Aggregators are a frequent component of international student recruitment and work to unite students across the globe with a compatible university course. They may provide various benefits for students and institutions, though there are also significant questions about their effectiveness. This makes it important to assess if these agents are of any real benefit.
Speaking about the aggregator model on ‘Acumen on Air’, international education expert Steve Harvey and host Ananya Bhadauria, discussed its advantages and drawbacks. Using decades of experience in working with these agents, Steve elaborated upon the assurances necessary to guarantee these services are effective for students and institutions alike.
What is an enrollment aggregator?
An enrolment aggregator is a service that aims to incentivise international student enrolment – their main goal is to increase the client institution’s pool of international attendees. The way in which they do this often varies from one aggregator to the next, and a significant amount of their work involves accurately educating possible candidates about the university. Aggregators boast a network of agents and sub-agents that undertake these tasks, though the quality of these agents and their advice can vary.
Enrolment aggregators serve as a central hub for applications acquired by various agents in different countries; they collate these submissions before sending them to the client institution for further processing. Universities want a substantial amount of these applications to become enrolments, and their contract with the aggregator might stipulate payment for the number of students that enroll instead of the number of submissions. This allows institutions to implement quality control over aggregators and ensure they only receive strong applications.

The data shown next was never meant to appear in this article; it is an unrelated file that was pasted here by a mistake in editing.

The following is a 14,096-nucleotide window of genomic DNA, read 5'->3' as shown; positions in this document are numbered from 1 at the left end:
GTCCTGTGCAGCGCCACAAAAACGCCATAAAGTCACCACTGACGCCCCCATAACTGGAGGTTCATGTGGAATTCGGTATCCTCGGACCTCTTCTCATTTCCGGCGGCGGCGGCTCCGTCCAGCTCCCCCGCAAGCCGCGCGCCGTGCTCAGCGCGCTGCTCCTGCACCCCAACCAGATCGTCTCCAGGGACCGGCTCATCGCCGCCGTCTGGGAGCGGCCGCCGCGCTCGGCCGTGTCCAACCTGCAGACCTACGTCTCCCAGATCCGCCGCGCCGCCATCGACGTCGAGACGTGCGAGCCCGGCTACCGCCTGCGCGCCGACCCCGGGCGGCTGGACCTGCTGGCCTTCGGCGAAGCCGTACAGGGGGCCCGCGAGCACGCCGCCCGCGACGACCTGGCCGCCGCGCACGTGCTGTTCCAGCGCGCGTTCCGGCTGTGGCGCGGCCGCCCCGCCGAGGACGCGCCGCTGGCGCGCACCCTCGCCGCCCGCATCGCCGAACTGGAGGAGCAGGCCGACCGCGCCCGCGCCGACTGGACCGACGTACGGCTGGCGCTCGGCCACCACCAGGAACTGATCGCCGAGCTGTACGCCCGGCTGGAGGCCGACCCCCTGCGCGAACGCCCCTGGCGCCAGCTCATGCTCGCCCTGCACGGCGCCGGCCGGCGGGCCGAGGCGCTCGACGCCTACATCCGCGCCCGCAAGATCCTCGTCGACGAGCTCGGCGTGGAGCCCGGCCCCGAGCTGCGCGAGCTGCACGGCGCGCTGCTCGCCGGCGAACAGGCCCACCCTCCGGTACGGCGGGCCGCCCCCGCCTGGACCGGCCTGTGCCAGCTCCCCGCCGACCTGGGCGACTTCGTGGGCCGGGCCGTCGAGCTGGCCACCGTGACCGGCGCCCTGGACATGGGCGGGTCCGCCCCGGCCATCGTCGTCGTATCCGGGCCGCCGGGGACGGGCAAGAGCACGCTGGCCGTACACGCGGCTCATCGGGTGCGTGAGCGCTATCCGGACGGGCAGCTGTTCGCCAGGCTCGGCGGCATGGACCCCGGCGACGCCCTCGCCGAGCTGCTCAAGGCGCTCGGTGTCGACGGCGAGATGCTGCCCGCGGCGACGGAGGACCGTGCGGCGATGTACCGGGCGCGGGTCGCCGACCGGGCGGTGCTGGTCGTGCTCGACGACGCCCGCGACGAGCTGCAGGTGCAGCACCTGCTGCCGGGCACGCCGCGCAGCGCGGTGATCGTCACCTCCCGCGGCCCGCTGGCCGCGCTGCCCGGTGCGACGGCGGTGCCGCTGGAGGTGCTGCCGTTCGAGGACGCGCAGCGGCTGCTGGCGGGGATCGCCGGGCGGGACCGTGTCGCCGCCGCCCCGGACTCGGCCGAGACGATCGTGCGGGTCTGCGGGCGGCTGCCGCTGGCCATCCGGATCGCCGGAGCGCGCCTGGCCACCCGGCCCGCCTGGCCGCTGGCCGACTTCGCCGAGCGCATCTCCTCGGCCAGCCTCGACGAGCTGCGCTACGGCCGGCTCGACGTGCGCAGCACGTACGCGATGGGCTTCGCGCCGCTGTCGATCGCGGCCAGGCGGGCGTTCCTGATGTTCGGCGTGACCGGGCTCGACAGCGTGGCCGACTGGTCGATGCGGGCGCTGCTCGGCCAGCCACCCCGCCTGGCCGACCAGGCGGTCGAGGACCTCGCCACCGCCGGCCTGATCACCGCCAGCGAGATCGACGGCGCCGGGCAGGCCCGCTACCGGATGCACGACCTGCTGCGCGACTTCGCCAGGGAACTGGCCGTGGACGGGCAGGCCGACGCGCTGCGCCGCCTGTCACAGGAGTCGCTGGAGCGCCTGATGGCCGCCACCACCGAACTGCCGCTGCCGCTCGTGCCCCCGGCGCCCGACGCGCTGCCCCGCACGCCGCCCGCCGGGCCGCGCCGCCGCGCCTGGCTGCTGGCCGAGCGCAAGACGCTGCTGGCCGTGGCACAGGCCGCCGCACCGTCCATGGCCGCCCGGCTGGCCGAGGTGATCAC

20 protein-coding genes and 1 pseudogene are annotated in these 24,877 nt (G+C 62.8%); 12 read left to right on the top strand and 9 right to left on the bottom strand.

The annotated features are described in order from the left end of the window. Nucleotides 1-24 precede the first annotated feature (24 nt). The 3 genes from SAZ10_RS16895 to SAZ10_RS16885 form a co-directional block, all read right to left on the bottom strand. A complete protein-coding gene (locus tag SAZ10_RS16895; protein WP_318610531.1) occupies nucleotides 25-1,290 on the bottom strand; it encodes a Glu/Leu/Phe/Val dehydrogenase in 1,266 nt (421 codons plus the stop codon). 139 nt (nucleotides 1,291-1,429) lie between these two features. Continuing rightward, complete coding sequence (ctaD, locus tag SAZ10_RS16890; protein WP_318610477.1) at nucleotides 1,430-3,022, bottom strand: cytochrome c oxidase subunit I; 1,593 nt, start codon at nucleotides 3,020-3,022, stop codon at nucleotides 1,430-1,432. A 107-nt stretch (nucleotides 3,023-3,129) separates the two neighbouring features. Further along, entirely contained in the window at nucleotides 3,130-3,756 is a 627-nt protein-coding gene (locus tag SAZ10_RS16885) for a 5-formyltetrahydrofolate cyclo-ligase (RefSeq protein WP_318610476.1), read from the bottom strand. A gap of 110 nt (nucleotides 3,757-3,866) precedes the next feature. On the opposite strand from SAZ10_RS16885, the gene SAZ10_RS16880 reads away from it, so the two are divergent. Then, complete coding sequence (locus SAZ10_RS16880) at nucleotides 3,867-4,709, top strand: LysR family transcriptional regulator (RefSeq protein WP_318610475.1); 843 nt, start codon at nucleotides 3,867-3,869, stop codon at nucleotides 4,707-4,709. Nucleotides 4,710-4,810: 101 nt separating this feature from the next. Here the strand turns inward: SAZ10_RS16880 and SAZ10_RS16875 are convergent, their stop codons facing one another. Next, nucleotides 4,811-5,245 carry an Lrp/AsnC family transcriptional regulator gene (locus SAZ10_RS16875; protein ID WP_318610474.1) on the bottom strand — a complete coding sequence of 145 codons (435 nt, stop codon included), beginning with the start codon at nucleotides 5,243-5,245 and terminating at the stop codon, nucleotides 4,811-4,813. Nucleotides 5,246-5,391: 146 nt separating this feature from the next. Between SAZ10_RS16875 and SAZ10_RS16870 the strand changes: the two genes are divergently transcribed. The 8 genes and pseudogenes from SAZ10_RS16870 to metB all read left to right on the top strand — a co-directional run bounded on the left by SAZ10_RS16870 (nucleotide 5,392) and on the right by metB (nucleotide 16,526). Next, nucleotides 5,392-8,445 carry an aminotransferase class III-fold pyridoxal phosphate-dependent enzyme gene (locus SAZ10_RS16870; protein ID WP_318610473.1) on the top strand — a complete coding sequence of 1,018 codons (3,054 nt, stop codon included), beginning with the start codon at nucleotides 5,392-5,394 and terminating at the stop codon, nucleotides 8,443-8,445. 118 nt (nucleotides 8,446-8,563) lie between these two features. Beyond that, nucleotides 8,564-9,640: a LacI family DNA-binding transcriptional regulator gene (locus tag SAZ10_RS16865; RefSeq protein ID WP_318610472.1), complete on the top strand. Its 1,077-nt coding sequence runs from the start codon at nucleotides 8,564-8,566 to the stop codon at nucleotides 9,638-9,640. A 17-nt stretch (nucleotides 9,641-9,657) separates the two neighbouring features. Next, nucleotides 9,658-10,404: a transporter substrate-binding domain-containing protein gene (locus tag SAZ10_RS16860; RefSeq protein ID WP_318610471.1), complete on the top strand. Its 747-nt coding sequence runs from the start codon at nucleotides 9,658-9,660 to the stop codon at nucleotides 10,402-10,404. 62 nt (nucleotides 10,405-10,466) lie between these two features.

What is the process of hiring an enrollment aggregator?
Throughout the vodcast, Steve discusses the actual process of hiring aggregators – including how to make sure they provide strong services. The initial step for universities looking for an aggregator to boost their worldwide enrolment is to investigate services in countries you’re hoping to attract students from. Reviews from previous clients and other institutions are especially useful in figuring out if they can offer a good ratio of applications to enrolments and help identify the aggregator’s commitment to transparency.